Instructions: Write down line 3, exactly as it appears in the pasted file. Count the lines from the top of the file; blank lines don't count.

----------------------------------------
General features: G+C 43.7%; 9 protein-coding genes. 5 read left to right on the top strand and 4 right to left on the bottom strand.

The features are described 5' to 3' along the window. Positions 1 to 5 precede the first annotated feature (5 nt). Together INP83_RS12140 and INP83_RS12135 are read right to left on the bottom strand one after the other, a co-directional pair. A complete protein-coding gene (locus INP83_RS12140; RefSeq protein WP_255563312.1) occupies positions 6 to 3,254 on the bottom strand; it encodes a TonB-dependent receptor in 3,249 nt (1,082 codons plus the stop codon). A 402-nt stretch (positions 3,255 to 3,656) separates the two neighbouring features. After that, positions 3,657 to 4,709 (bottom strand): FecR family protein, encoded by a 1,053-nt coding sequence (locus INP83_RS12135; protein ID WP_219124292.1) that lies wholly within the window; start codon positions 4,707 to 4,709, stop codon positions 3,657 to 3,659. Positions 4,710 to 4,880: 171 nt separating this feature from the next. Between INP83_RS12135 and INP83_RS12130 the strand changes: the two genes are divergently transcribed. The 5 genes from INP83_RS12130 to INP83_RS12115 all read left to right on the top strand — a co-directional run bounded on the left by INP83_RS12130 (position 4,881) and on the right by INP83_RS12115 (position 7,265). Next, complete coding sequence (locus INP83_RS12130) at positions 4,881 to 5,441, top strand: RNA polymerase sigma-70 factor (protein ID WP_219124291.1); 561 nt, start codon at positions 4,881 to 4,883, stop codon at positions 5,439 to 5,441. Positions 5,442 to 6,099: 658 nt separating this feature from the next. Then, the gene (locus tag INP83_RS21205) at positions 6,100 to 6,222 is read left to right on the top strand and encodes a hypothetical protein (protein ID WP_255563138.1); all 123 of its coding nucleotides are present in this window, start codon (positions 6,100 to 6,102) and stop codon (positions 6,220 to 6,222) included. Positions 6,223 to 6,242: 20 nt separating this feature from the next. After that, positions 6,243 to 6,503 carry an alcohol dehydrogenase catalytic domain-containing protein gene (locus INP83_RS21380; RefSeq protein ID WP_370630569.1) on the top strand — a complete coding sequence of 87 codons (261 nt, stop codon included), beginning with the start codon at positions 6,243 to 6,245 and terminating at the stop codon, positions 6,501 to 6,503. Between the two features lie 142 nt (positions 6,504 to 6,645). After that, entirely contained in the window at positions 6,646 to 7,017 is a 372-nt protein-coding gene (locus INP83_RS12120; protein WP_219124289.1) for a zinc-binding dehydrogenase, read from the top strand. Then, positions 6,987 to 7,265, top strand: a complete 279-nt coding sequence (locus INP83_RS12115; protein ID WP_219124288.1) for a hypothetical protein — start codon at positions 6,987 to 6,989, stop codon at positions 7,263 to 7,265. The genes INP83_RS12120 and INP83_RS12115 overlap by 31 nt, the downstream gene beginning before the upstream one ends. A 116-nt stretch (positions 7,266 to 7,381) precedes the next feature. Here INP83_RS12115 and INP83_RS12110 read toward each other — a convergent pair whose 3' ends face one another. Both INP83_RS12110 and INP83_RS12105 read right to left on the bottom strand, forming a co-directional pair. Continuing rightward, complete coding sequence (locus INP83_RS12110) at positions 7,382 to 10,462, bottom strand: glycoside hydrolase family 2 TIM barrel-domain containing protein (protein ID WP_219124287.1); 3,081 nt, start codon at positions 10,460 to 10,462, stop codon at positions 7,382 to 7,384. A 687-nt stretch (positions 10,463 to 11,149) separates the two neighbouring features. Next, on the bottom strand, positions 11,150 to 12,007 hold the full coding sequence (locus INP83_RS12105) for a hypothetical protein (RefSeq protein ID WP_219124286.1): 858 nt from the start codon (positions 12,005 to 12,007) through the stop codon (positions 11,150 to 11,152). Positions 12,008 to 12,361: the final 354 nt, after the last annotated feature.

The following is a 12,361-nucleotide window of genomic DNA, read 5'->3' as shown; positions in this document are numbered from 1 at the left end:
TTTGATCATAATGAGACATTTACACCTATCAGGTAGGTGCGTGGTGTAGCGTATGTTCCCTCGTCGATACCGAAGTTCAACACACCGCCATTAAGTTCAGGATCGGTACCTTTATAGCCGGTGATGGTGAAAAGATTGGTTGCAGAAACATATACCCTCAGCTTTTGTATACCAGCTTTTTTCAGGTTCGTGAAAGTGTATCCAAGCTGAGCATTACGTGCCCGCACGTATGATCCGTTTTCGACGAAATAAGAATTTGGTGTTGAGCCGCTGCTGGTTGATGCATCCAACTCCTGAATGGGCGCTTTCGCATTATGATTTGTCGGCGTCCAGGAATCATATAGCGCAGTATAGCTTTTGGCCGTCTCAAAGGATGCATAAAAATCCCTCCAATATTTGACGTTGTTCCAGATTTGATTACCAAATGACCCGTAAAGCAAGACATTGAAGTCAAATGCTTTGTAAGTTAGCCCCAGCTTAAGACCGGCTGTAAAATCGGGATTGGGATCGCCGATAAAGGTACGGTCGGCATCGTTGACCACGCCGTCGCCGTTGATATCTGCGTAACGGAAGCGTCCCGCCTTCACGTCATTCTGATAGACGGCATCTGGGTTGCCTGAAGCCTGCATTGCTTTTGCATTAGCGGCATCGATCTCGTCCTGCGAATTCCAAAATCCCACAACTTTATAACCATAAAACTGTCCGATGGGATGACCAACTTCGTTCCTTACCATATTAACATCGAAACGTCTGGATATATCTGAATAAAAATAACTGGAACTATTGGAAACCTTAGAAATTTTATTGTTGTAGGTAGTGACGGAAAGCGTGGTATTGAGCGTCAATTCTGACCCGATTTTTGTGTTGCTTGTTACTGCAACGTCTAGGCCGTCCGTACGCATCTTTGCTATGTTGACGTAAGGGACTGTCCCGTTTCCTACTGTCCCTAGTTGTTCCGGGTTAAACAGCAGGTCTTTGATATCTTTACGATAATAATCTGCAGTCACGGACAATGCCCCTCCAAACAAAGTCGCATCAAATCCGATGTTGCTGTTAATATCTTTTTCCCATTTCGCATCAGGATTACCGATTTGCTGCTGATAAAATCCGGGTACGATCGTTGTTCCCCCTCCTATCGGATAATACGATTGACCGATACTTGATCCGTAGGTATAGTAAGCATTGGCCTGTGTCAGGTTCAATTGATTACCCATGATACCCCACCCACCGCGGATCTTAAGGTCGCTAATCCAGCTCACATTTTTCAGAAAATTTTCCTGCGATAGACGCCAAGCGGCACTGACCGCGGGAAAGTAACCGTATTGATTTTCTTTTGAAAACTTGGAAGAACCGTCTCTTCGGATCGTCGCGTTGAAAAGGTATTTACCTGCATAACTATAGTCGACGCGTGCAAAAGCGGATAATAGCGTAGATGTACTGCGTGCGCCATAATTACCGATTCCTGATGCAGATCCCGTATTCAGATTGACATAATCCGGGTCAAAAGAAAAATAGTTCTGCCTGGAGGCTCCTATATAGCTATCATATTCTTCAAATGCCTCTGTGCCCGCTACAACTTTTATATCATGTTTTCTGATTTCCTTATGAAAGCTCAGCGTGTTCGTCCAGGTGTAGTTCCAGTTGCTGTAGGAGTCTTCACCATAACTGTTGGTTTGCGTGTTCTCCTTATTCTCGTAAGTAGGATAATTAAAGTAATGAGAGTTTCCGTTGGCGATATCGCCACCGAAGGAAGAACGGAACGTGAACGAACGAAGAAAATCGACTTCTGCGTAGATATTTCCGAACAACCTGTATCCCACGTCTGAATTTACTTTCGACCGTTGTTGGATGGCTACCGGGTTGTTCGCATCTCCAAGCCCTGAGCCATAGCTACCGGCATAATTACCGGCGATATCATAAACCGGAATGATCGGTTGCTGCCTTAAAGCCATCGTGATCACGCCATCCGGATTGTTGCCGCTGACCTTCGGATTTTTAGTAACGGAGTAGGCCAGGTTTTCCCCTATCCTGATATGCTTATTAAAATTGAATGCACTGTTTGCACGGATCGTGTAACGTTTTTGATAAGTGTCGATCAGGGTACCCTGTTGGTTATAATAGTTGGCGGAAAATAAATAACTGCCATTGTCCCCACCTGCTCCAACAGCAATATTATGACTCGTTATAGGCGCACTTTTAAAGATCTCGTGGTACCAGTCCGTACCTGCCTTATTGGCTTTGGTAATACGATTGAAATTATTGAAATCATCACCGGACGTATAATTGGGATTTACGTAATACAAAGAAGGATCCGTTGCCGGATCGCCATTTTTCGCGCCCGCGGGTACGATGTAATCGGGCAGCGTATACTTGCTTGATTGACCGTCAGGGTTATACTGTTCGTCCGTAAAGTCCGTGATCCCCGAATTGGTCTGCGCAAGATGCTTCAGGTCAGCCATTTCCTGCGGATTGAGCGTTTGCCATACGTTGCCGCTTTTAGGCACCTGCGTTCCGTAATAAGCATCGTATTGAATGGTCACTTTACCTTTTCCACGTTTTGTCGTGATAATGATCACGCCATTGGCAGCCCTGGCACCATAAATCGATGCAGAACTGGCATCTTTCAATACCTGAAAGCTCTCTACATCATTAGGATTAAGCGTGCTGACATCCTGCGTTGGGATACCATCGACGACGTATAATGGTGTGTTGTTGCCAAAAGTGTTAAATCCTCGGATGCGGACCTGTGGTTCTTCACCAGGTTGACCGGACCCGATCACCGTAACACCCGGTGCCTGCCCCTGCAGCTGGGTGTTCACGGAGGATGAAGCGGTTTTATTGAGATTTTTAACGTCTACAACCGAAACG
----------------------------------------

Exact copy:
The following is a 12,361-nucleotide window of genomic DNA, read 5'->3' as shown; positions in this document are numbered from 1 at the left end: